I remember when I was about 5 or 6, or whatever time we started kindergarten, not just me, but this generation, I was confused. Lost. Afraid even. I went to a private school, so besides being one of the only mixed girls at the school, I was also only one of the three or four black kids to enter the grade. It was hard on me, I didn’t fit in, couldn’t fit in with everyone else. It was difficult on me, my parents too, because it must have been hard to know your daughter couldn’t find a reason to like or even love herself at such a young age. The freckles made it worse. But at least I had something that the white kids had that the black kids didn’t, which made me feel even more alienated from both social groups. Of course, everyone was so fascinated with them, people at school, teachers, strangers on the street. Sure, I loved the attention though, but how much attention they drew to me did not make me feel any better about myself. “Your mother must have freckles” they’d say, more as a statement then a question, feeling like they were trying to get me to choose a race between the two that I was.
I wanted them gone, I didn’t like being more of one race than the other. I wanted to be both and I couldn’t understand why I couldn’t just do that. I didn’t understand why I had to be “more white” or “more black.” But I understand now, it’s just simply a product of the racial divide in the American social system. I didn’t come to this realization until very recently. When a boy I was talking to told me his parents were racist and heavily against interracial couples, so my existence was already taxing to them. I couldn’t process how little sense that made, because not being allowed to date a race didn’t exist in my family. My parents were from two separate walks of life and didn’t let the hatred of others stop them from being with who they wanted. And although this boy and I are not going to get married, it was still so strange to me that parents could be so cruel so not want mixed children, simply because they didn’t believe in it.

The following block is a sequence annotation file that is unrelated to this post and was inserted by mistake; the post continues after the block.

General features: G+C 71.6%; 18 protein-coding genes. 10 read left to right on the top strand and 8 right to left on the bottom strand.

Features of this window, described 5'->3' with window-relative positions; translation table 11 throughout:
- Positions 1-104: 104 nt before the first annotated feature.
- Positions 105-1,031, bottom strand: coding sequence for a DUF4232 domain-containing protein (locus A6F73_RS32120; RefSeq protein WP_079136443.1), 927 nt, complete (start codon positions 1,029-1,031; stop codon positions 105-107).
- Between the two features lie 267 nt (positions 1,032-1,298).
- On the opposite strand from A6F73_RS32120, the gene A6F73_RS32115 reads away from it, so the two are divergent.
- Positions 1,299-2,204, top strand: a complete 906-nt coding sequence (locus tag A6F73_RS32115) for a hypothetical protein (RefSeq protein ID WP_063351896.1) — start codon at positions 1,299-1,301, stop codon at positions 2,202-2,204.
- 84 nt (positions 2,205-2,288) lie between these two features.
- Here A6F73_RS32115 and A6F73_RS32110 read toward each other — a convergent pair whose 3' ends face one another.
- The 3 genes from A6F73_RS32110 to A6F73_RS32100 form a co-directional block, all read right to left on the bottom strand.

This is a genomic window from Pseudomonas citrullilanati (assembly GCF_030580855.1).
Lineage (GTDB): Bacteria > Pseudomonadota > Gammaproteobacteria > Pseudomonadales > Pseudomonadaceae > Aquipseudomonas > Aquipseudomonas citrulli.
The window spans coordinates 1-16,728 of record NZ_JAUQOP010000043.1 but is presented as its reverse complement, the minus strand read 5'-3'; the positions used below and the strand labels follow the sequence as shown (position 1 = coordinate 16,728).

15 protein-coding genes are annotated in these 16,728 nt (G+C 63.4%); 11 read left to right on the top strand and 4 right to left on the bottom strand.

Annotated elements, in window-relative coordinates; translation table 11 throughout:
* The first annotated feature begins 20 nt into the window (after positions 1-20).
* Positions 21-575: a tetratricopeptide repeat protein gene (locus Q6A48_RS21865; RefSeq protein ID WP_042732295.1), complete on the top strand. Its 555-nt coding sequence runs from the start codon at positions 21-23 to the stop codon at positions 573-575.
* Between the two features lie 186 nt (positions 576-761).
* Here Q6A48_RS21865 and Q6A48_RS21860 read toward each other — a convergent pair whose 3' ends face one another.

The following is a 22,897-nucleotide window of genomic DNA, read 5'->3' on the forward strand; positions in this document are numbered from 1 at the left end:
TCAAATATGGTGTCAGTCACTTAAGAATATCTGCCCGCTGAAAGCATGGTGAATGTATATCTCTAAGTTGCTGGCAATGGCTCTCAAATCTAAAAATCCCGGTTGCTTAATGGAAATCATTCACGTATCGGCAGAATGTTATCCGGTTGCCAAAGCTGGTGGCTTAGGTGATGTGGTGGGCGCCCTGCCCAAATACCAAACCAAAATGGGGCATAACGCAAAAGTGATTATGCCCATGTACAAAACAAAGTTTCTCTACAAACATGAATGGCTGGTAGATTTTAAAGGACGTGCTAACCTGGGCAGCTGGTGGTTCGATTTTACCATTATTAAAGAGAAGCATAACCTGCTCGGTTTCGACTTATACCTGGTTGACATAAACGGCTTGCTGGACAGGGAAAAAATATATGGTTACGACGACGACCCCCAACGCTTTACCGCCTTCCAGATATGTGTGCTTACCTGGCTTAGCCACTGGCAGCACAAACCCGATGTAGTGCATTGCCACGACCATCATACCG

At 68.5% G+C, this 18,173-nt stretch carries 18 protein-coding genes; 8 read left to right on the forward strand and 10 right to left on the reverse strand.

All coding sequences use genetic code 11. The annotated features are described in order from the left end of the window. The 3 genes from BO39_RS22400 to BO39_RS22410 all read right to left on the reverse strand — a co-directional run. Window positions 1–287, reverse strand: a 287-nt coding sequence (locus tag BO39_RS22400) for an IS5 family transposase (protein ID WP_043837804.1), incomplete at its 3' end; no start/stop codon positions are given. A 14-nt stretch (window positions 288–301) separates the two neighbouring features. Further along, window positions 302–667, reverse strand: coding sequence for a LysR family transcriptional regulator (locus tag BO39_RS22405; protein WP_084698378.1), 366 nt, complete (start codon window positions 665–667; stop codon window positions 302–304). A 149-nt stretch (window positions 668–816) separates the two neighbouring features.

It’s just like being called an Oreo, it isn’t something to take lightly or just jokingly say. In a way, it’s hurtful and even disrespectful to some. The fact that you are insinuating that we, as mixed girls, or even boys, are just black on the outside and white on the inside. And I know you’re thinking in your head now “My mixed friends don’t complain about it! It’s just a joke” and yeah, sure it’s just a joke. Sure they don’t complain. We’ve been taught to let it go, because it happens so often, it’s better to just let it go, to agree with you, than to argue with you about why it makes us so uncomfortable.
Mixed girls have fallen into the normality that having to choose sides of their parent’s race and if they don’t, they are labeled differently. This is quite a shame when we should be loving our mixed race, feeling gifted that we get to celebrate being not just one race, but two. This goes out to the parents of the mixed race kids, mixed race kids and everyone else who does their best to let us know that we are blessed and don’t have to worry about trivial things such as how “white” or “black” we are.
And in times like this, as the Black Lives Matter movement hits stronger and stronger times, people look at us and wonder "Are they for the police or for the people" and it shouldn't be a question because we still have melanin in our souls - but people are still trying to divide mixed kids into boxes labeled white and black and of course it's sad.
We are mixed, are we are proud.